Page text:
Resentment is growing in religious and popular circles in southern Iraq over Iran's continued use of Popular Mobilisation Forces (PMF) militias to expand its influence and target US interests, Iraqi politicians and observers said.
This reflects a split within the PMF, between militias that follow the Iraqi government and the religious authority in Najaf, and those that are loyal to Iran and the Islamic Revolutionary Guard Corps (IRGC).
The PMF was founded on the basis of a fatwa issued in June 2014 by Iraq's top Shia authority, Ali al-Sistani, said Hussein Mohammed al-Kazemi, an expert on religious affairs in the city of Najaf.
Al-Sistani's edict called on Iraqis to confront the rapid expansion of the "Islamic State of Iraq and Syria" (ISIS), he told Diyaruna.
But Iraqi militias aligned with the IRGC operating as part of the PMF later took advantage of their participation in the war on ISIS to strengthen their influence and authority in Iraq, al-Kazemi said.
Following the death in January of IRGC Quds Force commander Qassem Soleimani, a rift among PMF militias began to widen.
Al-Atabat al-Muqadasa militias, whose fighters hail from Najaf and Karbala, recently severed ties with the PMF in a bid to distance themselves from the Iran-backed militias who follow Iran's supreme leader Ali Khamenei, he said.
They since have been absorbed into the Iraqi forces.
Rejecting Iran's influence
Al-Atabat al-Muqadasa paramilitary groups "refuse to be thrust into a losing confrontation with the US for Iran's benefit on Iraqi territory, where the only losers would be Iraq and the Iraqi people", al-Kazemi said.
There is a groundswell of resentment in Najaf and Karbala that a large segment of the PMF "has been turned into an Iranian armed political tool to confront the US, even though everyone knows that this is a losing proposition", he noted.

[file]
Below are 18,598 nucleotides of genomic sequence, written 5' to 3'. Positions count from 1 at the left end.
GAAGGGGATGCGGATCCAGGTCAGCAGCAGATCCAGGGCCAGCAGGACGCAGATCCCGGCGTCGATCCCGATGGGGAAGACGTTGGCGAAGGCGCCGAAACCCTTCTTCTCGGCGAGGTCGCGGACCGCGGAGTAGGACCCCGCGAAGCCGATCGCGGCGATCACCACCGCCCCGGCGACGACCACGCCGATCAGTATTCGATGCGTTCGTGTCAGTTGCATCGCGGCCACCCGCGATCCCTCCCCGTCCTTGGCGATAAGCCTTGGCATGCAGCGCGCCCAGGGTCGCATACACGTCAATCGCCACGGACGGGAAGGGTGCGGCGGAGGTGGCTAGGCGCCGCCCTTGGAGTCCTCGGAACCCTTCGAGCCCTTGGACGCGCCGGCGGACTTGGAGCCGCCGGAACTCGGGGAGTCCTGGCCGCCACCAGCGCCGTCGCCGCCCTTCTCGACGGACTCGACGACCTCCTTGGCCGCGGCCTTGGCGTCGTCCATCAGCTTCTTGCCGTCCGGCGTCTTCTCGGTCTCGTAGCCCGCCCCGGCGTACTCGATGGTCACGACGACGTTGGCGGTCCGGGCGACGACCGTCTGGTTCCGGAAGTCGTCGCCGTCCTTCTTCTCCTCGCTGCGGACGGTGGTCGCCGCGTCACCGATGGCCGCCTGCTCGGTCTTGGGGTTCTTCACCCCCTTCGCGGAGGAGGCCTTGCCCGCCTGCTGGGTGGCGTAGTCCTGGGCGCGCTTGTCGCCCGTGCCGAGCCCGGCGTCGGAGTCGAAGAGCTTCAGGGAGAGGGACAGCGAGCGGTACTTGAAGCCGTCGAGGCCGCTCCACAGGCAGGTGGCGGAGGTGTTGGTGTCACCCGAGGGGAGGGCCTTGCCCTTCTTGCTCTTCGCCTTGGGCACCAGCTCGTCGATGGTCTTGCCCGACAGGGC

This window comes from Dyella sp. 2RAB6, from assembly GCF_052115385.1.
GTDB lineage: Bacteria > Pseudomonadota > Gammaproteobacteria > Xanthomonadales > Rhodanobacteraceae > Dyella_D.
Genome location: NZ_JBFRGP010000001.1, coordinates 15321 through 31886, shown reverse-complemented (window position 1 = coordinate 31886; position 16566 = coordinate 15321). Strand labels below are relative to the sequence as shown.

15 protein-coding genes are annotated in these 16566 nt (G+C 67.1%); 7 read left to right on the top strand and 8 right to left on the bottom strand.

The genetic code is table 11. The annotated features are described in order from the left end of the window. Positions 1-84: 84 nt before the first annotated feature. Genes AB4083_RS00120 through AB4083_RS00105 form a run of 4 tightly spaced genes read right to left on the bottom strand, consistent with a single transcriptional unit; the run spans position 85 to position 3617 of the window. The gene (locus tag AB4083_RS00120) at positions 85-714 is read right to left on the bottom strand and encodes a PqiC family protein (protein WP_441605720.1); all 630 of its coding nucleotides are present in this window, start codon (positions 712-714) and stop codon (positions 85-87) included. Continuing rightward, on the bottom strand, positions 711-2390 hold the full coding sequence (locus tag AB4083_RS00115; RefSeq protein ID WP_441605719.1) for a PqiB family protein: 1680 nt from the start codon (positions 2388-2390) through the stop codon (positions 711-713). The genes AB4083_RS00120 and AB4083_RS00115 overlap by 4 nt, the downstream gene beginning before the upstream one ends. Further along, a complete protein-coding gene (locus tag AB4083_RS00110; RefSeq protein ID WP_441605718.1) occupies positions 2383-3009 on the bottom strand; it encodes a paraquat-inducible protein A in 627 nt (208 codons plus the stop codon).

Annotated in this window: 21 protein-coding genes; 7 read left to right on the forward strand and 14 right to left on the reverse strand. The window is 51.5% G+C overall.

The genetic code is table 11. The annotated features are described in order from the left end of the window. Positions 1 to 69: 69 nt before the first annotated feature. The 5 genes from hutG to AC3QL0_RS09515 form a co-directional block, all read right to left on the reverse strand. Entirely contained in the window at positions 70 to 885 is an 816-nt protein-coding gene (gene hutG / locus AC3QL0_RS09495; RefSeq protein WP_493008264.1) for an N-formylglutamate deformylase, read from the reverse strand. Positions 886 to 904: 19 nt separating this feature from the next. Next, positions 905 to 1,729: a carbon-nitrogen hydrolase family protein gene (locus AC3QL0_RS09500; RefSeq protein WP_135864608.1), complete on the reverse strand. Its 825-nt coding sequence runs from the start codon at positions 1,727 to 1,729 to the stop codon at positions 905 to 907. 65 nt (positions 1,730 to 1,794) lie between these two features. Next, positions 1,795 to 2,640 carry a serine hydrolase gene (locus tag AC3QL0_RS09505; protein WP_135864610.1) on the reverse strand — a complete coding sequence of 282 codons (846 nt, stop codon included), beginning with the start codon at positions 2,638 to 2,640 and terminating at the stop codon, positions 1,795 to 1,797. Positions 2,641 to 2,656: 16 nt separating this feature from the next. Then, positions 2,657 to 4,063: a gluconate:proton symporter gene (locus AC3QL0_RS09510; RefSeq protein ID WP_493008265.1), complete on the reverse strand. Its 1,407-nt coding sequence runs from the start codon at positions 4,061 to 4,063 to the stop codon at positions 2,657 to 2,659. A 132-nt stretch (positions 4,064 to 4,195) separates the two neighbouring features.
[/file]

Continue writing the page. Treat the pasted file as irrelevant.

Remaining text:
He pointed to the US response to the mid-March shelling of the Taji airbase north of Baghdad, where US and British forces were stationed, which targeted five weapons facilities operated by Iran-backed Kataib Hizbullah.
The Taji incident made it clear that Iran has been using the militias it supports to serve its own interests, and not those of Iraq, he said.
These militias follow direct orders from Iran, so when Iran wanted to escalate the situation in Iraq, they escalated it, Future Iraqi Constitutional Party chairman Entifadh Qanbar told Diyaruna.
Iran-backed militias have targeted the US embassy, bases hosting US forces, and US companies operating in Basra and Baghdad, he noted.
"Today, Tehran is trying to make a deal and enter into negotiations with the US as it seeks to make concessions," he said.
The Iranian regime is using the militias in Iraq as a political card, he added, and will abandon them if it reaches an agreement with the US.
Divisions within the PMF
Attacks on US and coalition targets carried out by Iran-backed militias "will result in political, financial and economic losses to Iraq", Iraqi Civil Current member Hossam al-Saffar told Diyaruna.
These militias know full well they "would lose a confrontation with the US, and there is not even a 1% chance of victory", he said, noting that the leaders of some PMF militias "agreed to throw their fighters into the fire for Iran's benefit".
He pointed out that the PMF is divided between groups like al-Atabat al-Muqadasa, which follow the orders of the Iraqi government and the religious authority in Najaf, and those that are loyal to Iran.
The latter groups "have been exposed to Iraqis as Iranian tools", al-Saffar said.
This is why, when the US targeted the weapons sites, "the majority of Iraqis supported the strike, and saw it as an important step toward ending the power wielded by militias that threaten the authority of the state and law", he said.